The human rights to water and sanitation are derived from other rights, notably the right to an adequate standard of living, which is enshrined in the Universal Declaration of Human Rights and the International Covenant on Economic, Social and Cultural Rights (ICESCR). As part of thematic issues dialogs, the 33rd session of the Human Rights Council (HRC33) held an interactive dialog with the Special Rapporteur on the right to safe drinking water and sanitation, Leo Heller, whose report focused on gender equality and the realization of the human rights to water and sanitation.
Underscoring that gender equality is a fundamental human rights principle, Mr. Heller, in his presentation, focused on gender dimensions in realizing the human right to water and sanitation. Despite years of HRC concerns and in consideration of his thematic report, Mr. Heller stressed that gender inequalities are still profound in the water and sanitation sector. He emphasized that gender inequalities are pervasive and occurred at every stage of a woman’s life. We can applaud Mr. Heller for making note of the pressing need to ensure that women and girls, throughout their whole life cycle, had the same opportunities to lead a healthy and self-determining life. Particular attention had to be paid to inequalities as a result of social factors, such as caste, age, sexual orientation and gender identity.
The Special Rapporteur said, “worldwide there were more water, hygiene and sanitation facilities outside home suited to men’s rather than women’s needs, which often led to women and girls avoiding public life, such as going to work and school. That situation was in large part due to the absence of women’s participation in decision-making and planning. Their meaningful participation had to be fully integrated in laws and regulations and in initiatives by non-State parties. Socioeconomic differences and sociocultural practices and stereotypes may exacerbate gender differences. States had to combat practices based on negative stereotypes. Social and cultural norms, stereotypes and stigma were at the root of very unequal power relations, of sexual harassment and violence. Women and girls avoided public sanitation places fearing gender-based violence.”
In the ensuing discussion called on States to appreciate the pivotal role of women as providers and users of water, and the need to equip and empower them to ensure their full access to safe drinking water. Armed conflict areas are of particular concern and speakers raised collective voices of concern over the inequalities in access to water and sanitation that could mean life and death in these conflict areas.
Making an example of his visit to El Salvador, Mr. Heller praised considerable progress in securing access to drinking water and sanitation. However, he called on the Government of El Salvador to improve access to the most vulnerable groups such as rural women and girls. He said the Government should incorporate into its legal framework to the right to water.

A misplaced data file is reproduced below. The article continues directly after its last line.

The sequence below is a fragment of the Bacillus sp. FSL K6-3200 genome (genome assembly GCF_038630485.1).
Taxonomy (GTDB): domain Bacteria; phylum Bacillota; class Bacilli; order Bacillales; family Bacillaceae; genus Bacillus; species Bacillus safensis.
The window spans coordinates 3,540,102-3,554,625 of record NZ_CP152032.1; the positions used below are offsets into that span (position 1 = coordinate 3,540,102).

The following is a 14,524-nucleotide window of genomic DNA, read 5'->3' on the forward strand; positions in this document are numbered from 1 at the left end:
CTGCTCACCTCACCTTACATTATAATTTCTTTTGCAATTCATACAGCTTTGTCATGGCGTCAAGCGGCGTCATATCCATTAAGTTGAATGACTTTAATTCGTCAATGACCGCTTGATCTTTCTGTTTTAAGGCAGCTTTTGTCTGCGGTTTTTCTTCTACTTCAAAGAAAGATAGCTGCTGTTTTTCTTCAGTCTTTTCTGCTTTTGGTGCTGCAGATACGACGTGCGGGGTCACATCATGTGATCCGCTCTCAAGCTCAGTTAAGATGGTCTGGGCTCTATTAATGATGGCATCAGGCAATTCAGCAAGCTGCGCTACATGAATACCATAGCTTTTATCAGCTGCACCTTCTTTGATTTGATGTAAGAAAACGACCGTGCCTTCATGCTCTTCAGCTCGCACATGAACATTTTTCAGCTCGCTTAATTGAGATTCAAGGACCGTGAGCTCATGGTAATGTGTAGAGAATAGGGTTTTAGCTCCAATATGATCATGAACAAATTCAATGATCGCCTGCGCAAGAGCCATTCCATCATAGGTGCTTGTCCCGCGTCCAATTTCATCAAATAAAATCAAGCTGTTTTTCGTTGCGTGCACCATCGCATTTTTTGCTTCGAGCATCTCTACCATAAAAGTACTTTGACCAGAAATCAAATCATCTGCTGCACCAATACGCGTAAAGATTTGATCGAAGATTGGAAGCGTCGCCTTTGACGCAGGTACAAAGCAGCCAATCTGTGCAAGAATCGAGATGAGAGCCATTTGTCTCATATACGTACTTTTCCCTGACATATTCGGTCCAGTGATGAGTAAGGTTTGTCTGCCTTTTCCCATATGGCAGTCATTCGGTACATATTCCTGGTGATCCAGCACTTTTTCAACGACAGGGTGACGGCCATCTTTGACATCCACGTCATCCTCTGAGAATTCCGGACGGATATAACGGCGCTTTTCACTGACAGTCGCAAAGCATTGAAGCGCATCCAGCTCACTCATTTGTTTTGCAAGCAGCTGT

Speaking as a concerned country El Salvador thanked the Special Rapporteur for his recognition of the considerable efforts by the country to increase safe water coverage. El Salvador mentioned that in 2012 they had drafted three bills in consultation with various bodies involved in water management, including on drinking water and sanitation, on agricultural and livestock water use, and on the national irrigation systems. El Salvador noted they had approved a standard-setting framework for the integrated management of water resources in its efforts to strengthen the climate change policy.
Concerned countries offered some interesting comments. Here are just a few:
Dominican Republic, speaking on behalf of the Community of Latin American and Caribbean States, reiterated the request to States to take appropriate measures to look at the situation of those deprived of liberty and inform the Working Group of the steps taken. The Community of Latin American and Caribbean States agreed that women had an additional burden in caring for others, and for domestic work, which highlighted the importance of extending water and sanitation coverage.
South Africa, speaking on behalf of the African Group, reiterated the call of placing the needs of women and girls, especially those with disability, at the forefront of water and sanitation measures, and said that the recently adopted Dar es Salaam roadmap aimed at achieving water security and sanitation for the continent by improving transparency efficiency and integrity of institutions, and the coordination of policies, including on gender equality.
Peru said that access to drinking water and sanitation for all its citizens was a priority, and agreed that empowering women in the society would also lead to better access to water and sanitation for women and girls.
Namibia reminded that in humanitarian situations, including in times of conflict or natural disaster, when water and sanitation sources were at a minimum, the specific needs of women and girls were often not taken into account.
In his concluding remarks the Special Rapporteur on the human right to safe drinking water and sanitation, noted that several delegations raised in the dialogue the linkage between the gender dimension of water and sanitation and other rights, which pointed to the crucial need to apply a cross-cutting view of the right to safe drinking water and sanitation, as it was closely linked to a number of other Sustainable Development Goals.
The Special Rapporteur announced that his report to the General Assembly this year would be devoted to issues of interest to the international community, and the links to the 2030 Agenda.
Thanks for reading. Until the next blog – Stacy Dry Lara.